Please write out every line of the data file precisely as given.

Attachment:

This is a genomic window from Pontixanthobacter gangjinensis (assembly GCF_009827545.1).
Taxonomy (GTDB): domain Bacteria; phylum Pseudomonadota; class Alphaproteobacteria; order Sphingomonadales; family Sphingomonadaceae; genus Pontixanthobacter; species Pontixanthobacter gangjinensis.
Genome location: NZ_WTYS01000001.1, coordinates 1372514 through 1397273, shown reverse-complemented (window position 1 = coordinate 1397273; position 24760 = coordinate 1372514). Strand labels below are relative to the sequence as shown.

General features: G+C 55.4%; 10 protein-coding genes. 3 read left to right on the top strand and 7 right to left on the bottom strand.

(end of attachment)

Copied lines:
This is a genomic window from Pontixanthobacter gangjinensis (assembly GCF_009827545.1).
Taxonomy (GTDB): domain Bacteria; phylum Pseudomonadota; class Alphaproteobacteria; order Sphingomonadales; family Sphingomonadaceae; genus Pontixanthobacter; species Pontixanthobacter gangjinensis.
Genome location: NZ_WTYS01000001.1, coordinates 1372514 through 1397273, shown reverse-complemented (window position 1 = coordinate 1397273; position 24760 = coordinate 1372514). Strand labels below are relative to the sequence as shown.

General features: G+C 55.4%; 10 protein-coding genes. 3 read left to right on the top strand and 7 right to left on the bottom strand.